Updated: 8/27/2017

[Blocked from Release] 08272017

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  •  Renal biopsy showing hyperplastic arteriolosclerosis as a product of malignant hypertension.A 39-year-old woman is brought to the ED by her husband who says she has been acting strange for the last few hours. Workup reveals pallor, fever, and epistaxis. On physical exam, you see an enlarged spleen and a blood pressure of 220/130 (normally 140/95). Labs are remarkable for a significant thrombocyopenia and an elevated indirect bilirubin. A biopsy of her kidney is shown.
Introduction
  • Rapid ↑ in blood pressure due to vascular damage to renal vessels secondary to
    • benign nephrosclerosis (most common cause)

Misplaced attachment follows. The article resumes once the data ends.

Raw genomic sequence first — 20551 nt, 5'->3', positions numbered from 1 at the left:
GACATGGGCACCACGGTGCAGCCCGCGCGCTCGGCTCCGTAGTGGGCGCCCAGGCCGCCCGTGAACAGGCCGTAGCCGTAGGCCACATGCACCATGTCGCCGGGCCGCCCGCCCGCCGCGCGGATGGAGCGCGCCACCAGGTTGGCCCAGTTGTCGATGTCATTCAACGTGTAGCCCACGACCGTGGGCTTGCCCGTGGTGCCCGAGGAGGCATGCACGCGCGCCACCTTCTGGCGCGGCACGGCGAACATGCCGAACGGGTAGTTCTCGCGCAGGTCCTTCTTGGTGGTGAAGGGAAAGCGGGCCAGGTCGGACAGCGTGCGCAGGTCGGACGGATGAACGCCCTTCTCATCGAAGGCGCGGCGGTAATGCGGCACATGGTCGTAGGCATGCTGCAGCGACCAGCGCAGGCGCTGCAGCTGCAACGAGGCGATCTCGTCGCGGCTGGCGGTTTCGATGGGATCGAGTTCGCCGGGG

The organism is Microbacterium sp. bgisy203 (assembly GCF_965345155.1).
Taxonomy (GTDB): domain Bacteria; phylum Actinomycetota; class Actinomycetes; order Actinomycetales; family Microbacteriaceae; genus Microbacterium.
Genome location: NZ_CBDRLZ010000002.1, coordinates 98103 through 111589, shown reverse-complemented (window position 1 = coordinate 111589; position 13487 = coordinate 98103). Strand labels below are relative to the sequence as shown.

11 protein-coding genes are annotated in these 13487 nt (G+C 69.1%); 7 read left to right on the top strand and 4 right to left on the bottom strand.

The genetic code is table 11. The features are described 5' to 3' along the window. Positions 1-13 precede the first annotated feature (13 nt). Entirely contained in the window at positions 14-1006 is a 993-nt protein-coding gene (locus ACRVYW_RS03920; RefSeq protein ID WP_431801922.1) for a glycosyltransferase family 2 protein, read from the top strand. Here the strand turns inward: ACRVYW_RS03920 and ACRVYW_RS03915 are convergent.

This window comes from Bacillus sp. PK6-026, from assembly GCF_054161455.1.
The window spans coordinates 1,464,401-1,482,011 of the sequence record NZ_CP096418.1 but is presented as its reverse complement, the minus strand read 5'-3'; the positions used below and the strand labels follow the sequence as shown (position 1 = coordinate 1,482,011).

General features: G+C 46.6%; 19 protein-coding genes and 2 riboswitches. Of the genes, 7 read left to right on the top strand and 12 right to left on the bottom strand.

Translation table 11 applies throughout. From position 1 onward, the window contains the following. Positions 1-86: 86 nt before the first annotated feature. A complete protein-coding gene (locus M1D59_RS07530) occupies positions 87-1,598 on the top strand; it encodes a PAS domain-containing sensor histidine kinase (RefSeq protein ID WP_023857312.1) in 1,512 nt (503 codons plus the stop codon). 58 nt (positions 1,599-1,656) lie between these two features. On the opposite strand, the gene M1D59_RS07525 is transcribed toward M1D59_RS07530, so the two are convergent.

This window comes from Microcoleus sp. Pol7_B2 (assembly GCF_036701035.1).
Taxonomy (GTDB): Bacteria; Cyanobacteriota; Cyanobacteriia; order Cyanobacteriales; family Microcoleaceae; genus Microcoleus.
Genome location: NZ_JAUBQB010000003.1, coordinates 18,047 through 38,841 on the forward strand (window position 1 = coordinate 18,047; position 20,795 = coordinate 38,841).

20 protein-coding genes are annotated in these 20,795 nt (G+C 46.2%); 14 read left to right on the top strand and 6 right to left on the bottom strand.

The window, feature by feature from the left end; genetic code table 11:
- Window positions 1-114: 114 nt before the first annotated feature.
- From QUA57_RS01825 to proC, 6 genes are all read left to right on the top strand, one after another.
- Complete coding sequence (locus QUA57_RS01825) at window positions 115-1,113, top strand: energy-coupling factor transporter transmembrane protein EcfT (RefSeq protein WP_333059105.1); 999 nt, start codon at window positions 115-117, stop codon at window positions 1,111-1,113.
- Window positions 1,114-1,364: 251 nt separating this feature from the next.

• thrombotic thrombocytopenic purpura
    • hemolytic-uremic syndrome
Presentation
  • Symptoms
    • oliguria due to acute renal failure
  • Physical exam
    • BP > 210/120 mmHg
    • hypertensive encephalopathy (see topic)
Studies
  • Pathology
    • gross appearance
      • hemorrhages on surface of the kidney - "flea bitten"
    • histology
      • hyperplastic arteriolosclerosis
Treatment
  • Pharmacologic
    • nitroprusside
      • ↑ cGMP via direct release of NO
        • results in ↓ TPR in venules and arterioles
      • cyanide toxicity
        • treated with nitrites + sodium thiosulfate
    • fenoldopam
      • dopamine D1 receptor agonist
      • preferentially ↑ flow in renal vasculature
        • preserves blood supply of kidney
      • note: fenolDOPAm
    • diazoxide
      • K+ channel opener
        • results in hyperpolarization of arteriolar smooth muscle
        • ↓ TPR
      • ↓ insulin secretion resulting in hyperglycemia
 

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